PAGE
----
VAR is poisonous and it's sucking the life out of football

Burnley striker Chris Wood mocks VAR with his goal celebration against West Ham United
Burnley striker Chris Wood mocks VAR with his goal celebration against West Ham United

VAR is sucking the life out of football, its unnecessary complexities are choking the colour from the sport’s complexion.

The roll-out of a system that should be black and white in its decision-making process is carrying too many distortions. There are simply too many grey areas.

There's certainly more bad than good stemming from the manner in which football's latest innovation is being operated and, in its current state, it's difficult to see a way back.

From the manipulation of different angles to arrive at a desired offside decision, the irregularity in times to clarify similar incidents to muting goal celebrations.

Football is unrecognisable in its current guise. The goalposts are moving every week. An incident that might be considered handball one week will be different the next.

The perimeters that dictate whether a penalty should be awarded appear to be interchangeable. And the term 'clear and obvious' has now become obsolete.

John Lundstram was offside by a toenail at the Tottenham Hotspur Stadium. Several minutes of investigation should, itself, conclude that referee Graham Scott hadn't made a glaring error.

If it's required for an official to morph in to a Greek philosopher when analysing an incident then common sense should prevail. Pythagoras would be turning in his grave when the rulers were brandished at Stockley Park.

It was the same situation when Chris Wood - who had a goal controversially wiped out against Leicester City at the King Power Stadium - thought he'd put Burnley 2-0 up against West Ham United.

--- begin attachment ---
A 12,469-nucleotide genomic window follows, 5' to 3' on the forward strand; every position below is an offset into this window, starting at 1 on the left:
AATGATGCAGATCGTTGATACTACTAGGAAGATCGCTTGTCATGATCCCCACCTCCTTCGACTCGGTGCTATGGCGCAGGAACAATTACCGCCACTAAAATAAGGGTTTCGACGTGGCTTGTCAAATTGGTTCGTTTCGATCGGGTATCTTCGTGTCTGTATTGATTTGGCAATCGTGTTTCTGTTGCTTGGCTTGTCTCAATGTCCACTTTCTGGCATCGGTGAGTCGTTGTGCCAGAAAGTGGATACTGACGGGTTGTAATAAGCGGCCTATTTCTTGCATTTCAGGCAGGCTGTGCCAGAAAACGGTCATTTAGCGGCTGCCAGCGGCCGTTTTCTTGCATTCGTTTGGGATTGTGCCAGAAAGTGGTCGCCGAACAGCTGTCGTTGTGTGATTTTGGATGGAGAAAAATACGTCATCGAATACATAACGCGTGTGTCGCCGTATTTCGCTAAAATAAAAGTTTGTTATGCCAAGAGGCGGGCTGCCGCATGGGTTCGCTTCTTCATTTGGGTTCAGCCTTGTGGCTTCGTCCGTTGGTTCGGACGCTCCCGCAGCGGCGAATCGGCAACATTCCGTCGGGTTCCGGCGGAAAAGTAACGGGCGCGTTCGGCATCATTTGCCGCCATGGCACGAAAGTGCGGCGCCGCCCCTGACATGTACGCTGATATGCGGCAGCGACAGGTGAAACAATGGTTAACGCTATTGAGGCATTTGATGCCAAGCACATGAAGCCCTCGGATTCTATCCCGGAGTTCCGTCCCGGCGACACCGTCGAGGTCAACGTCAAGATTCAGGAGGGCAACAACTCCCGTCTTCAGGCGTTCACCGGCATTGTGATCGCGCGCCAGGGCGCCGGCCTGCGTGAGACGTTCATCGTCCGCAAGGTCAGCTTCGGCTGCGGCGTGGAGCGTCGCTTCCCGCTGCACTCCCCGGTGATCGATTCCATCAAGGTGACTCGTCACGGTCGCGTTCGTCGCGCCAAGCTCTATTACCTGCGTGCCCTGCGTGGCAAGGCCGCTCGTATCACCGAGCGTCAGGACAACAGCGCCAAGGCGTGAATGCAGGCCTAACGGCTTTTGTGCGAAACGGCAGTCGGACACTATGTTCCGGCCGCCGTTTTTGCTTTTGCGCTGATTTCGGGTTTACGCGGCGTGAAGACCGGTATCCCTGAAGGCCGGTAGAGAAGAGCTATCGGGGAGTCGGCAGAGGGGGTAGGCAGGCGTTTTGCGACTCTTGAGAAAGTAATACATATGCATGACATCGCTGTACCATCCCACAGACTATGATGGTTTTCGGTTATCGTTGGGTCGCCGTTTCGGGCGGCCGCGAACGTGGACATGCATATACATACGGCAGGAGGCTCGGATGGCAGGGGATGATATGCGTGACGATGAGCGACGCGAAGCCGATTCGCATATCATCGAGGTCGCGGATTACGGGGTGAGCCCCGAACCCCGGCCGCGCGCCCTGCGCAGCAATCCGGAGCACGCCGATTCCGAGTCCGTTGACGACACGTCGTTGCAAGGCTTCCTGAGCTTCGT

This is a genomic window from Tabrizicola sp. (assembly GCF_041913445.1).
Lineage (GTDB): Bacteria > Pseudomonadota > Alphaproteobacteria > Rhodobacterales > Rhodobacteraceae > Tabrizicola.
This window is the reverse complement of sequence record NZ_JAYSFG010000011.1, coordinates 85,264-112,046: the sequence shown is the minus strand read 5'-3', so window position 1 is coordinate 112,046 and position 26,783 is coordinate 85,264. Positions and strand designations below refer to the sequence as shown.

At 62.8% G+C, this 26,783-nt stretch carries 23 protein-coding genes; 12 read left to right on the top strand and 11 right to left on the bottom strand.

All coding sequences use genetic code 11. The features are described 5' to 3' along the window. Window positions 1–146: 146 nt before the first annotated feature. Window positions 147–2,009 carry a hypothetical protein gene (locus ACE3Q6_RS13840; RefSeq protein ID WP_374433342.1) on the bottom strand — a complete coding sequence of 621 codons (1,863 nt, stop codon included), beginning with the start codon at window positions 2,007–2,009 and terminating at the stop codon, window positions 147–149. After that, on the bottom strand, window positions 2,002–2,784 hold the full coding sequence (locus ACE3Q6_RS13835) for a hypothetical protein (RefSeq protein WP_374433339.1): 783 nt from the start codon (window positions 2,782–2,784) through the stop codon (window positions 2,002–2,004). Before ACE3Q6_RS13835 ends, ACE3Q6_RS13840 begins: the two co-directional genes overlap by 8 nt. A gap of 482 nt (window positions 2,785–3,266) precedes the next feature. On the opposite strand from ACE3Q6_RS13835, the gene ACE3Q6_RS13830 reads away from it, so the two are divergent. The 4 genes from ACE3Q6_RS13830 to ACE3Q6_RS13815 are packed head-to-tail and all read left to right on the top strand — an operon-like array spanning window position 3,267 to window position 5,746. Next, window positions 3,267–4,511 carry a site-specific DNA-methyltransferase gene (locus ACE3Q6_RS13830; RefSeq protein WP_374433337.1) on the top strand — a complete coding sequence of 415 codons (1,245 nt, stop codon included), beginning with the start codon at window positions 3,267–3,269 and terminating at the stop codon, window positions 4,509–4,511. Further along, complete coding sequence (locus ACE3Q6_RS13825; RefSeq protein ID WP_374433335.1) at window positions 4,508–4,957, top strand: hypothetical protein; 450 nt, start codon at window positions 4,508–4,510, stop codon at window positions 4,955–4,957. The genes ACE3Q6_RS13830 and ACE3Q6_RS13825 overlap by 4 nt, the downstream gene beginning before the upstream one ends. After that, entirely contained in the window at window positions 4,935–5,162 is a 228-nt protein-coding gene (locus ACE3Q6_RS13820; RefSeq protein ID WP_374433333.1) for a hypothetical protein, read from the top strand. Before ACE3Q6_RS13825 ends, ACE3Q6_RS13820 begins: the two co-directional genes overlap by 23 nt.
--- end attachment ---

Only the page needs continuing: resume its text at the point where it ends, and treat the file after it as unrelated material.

The build-up was dissected, lines were drawn from one man's limb to another, guess-work was required when measuring the position of Ryan Fredericks' boot.

And, all the while, supporters housed inside Turf Moor, who pay good money to watch their team week in week out, didn't have a clue what was going on or what was being discussed.

Cheers were silenced, indecipherable murmurings took prominence and, in the end, when a decision had been reached, the carnival that ensued from a small pocket of the stadium just out-weighed the moans, groans and boos projected by the home fans.

The New Zealander did go on to bag his fifth goal of the campaign but, even then, celebrations from the stands were subdued and the goalscorer, joined by Republic of Ireland international Jeff Hendrick, had a hesitant glance at the big screen, just in case.

Ashley Westwood, with a helping hand from Spanish goalkeeper Roberto Jimenez, put the game out of sight of the Hammers in the second half.

As is standard procedure now the goal was checked, the atmosphere dipped again as Kevin Friend awaited word in his ear from Lee Mason, and, though the conclusion was a positive one on this occasion, the reaction was more a sense of relief than euphoria.

Back to the capital - where George Baldock recorded his first ever Premier League goal with the equaliser against Spurs.

What should have been one of the best and most memorable moments of the Blades' defender's life was marked by a half-hearted and underwhelming fist pump, owing to further checks that took the shine off his milestone.

It's galling to see, especially when just over 24 hours later, in the game between Liverpool and Manchester City at Anfield, it took around 10 seconds to determine similar scenarios.

At this moment in time there are so many questions being asked in relation to this technological mess, but we don't seem to be getting many answers.

All we're asking for is clarification, for football to return to its wonderful simplicity, and for our love of the beautiful game to be restored.

The implementation of all-seater stadia had already drained the energy that once emanated from the terraces, but that was a necessity on the grounds of safety.

This is a novelty that is stifling everything good about the game. It's an imperfection that will soon force once die-hard fans to watch the games from the comfort of their own homes, where they'll be kept up-to-date with every VAR review.